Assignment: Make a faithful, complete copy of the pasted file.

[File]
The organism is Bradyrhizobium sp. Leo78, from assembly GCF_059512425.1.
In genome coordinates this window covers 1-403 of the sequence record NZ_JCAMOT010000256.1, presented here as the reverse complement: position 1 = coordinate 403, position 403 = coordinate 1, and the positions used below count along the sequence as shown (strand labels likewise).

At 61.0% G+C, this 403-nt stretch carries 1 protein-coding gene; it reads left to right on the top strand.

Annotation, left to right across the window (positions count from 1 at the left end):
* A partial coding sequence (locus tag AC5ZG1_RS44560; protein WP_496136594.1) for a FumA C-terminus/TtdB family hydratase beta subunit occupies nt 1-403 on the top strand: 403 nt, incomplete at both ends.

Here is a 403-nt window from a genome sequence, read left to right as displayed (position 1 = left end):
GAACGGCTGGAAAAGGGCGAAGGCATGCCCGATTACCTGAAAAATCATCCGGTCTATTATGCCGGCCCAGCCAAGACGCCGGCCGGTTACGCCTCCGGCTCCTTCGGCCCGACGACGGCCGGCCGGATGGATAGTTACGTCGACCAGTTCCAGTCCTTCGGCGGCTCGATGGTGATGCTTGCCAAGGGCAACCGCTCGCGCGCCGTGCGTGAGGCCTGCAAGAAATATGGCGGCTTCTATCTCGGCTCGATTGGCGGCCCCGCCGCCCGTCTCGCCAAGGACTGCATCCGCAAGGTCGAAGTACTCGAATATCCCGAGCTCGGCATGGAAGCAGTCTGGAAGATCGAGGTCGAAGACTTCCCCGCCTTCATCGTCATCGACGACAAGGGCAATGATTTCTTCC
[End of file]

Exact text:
The organism is Bradyrhizobium sp. Leo78, from assembly GCF_059512425.1.
In genome coordinates this window covers 1-403 of the sequence record NZ_JCAMOT010000256.1, presented here as the reverse complement: position 1 = coordinate 403, position 403 = coordinate 1, and the positions used below count along the sequence as shown (strand labels likewise).

At 61.0% G+C, this 403-nt stretch carries 1 protein-coding gene; it reads left to right on the top strand.

Annotation, left to right across the window (positions count from 1 at the left end):
* A partial coding sequence (locus tag AC5ZG1_RS44560; protein WP_496136594.1) for a FumA C-terminus/TtdB family hydratase beta subunit occupies nt 1-403 on the top strand: 403 nt, incomplete at both ends.

Here is a 403-nt window from a genome sequence, read left to right as displayed (position 1 = left end):
GAACGGCTGGAAAAGGGCGAAGGCATGCCCGATTACCTGAAAAATCATCCGGTCTATTATGCCGGCCCAGCCAAGACGCCGGCCGGTTACGCCTCCGGCTCCTTCGGCCCGACGACGGCCGGCCGGATGGATAGTTACGTCGACCAGTTCCAGTCCTTCGGCGGCTCGATGGTGATGCTTGCCAAGGGCAACCGCTCGCGCGCCGTGCGTGAGGCCTGCAAGAAATATGGCGGCTTCTATCTCGGCTCGATTGGCGGCCCCGCCGCCCGTCTCGCCAAGGACTGCATCCGCAAGGTCGAAGTACTCGAATATCCCGAGCTCGGCATGGAAGCAGTCTGGAAGATCGAGGTCGAAGACTTCCCCGCCTTCATCGTCATCGACGACAAGGGCAATGATTTCTTCC